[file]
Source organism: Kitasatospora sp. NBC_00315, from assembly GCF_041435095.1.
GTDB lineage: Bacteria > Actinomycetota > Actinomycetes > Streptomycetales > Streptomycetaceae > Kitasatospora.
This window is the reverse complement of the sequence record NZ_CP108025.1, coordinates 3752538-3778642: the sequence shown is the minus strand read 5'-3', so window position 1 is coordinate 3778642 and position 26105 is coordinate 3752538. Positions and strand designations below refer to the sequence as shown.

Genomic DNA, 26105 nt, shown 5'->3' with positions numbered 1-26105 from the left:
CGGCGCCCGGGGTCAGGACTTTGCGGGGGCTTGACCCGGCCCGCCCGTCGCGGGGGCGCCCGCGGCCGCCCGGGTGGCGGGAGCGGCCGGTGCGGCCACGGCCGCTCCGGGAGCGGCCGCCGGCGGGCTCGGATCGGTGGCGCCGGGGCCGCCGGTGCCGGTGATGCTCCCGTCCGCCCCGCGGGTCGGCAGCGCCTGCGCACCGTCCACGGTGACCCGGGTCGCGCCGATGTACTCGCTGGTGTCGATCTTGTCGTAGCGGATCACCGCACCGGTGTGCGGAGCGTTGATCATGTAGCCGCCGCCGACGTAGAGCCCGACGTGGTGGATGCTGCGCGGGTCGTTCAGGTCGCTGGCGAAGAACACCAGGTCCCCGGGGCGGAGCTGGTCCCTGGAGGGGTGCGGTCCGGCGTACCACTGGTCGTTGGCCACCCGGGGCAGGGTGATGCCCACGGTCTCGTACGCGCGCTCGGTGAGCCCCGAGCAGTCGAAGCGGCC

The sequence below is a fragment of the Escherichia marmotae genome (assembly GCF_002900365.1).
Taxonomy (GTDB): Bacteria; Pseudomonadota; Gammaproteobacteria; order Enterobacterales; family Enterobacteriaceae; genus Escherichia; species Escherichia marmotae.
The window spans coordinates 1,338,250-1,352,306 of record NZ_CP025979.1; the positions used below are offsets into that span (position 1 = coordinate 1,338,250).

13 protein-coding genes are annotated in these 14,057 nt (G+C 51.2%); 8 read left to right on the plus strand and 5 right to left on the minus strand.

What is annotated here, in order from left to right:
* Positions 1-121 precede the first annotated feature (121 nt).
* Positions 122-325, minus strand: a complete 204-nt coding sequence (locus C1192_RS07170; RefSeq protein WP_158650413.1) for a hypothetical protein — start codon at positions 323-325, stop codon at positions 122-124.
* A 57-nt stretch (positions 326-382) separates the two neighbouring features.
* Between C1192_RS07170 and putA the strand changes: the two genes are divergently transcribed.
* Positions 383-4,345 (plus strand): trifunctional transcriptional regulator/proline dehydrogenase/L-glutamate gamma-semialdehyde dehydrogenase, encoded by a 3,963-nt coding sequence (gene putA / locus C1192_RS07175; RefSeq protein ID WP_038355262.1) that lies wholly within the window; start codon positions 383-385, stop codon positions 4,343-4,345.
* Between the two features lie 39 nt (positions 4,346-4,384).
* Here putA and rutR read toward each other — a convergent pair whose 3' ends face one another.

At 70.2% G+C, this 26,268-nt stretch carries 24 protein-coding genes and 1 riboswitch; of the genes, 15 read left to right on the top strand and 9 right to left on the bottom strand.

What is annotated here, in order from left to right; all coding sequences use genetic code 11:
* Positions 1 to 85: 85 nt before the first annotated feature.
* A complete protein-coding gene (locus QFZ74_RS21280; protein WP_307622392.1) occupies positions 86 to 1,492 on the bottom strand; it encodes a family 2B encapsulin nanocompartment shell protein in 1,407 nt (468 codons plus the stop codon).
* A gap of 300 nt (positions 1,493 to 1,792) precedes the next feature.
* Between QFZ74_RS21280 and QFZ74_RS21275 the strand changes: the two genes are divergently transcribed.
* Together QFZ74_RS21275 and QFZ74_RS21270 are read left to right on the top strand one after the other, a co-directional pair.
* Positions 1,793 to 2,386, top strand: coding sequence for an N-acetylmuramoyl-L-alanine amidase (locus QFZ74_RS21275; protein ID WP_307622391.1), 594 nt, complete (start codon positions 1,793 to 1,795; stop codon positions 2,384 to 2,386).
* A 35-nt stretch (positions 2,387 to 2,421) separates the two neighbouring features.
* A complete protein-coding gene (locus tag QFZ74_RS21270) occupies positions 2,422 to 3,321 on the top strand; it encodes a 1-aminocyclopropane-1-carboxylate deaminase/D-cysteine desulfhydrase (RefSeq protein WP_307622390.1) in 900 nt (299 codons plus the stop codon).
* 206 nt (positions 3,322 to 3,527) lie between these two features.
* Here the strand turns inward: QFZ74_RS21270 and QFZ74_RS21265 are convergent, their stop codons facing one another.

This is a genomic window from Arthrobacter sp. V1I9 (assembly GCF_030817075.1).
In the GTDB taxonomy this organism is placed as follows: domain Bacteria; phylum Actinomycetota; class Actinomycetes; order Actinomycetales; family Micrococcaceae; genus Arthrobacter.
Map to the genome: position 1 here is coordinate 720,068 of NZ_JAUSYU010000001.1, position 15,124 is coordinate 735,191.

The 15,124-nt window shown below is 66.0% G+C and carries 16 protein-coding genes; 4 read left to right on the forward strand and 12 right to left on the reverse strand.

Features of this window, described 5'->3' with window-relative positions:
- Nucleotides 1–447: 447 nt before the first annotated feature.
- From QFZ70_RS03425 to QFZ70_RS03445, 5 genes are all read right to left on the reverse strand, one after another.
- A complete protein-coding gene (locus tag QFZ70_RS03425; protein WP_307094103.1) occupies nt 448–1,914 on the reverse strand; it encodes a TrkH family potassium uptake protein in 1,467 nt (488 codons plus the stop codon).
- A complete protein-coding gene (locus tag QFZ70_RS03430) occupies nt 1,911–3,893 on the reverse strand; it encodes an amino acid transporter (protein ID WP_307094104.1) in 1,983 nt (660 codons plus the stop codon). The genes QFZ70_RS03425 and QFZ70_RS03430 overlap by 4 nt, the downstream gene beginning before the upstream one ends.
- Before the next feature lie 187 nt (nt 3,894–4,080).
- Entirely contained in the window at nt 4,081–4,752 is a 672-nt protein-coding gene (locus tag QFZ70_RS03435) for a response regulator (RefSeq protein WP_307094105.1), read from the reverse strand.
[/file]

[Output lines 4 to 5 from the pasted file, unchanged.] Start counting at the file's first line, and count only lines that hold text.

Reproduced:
Genomic DNA, 26105 nt, shown 5'->3' with positions numbered 1-26105 from the left:
CGGCGCCCGGGGTCAGGACTTTGCGGGGGCTTGACCCGGCCCGCCCGTCGCGGGGGCGCCCGCGGCCGCCCGGGTGGCGGGAGCGGCCGGTGCGGCCACGGCCGCTCCGGGAGCGGCCGCCGGCGGGCTCGGATCGGTGGCGCCGGGGCCGCCGGTGCCGGTGATGCTCCCGTCCGCCCCGCGGGTCGGCAGCGCCTGCGCACCGTCCACGGTGACCCGGGTCGCGCCGATGTACTCGCTGGTGTCGATCTTGTCGTAGCGGATCACCGCACCGGTGTGCGGAGCGTTGATCATGTAGCCGCCGCCGACGTAGAGCCCGACGTGGTGGATGCTGCGCGGGTCGTTCAGGTCGCTGGCGAAGAACACCAGGTCCCCGGGGCGGAGCTGGTCCCTGGAGGGGTGCGGTCCGGCGTACCACTGGTCGTTGGCCACCCGGGGCAGGGTGATGCCCACGGTCTCGTACGCGCGCTCGGTGAGCCCCGAGCAGTCGAAGCGGCC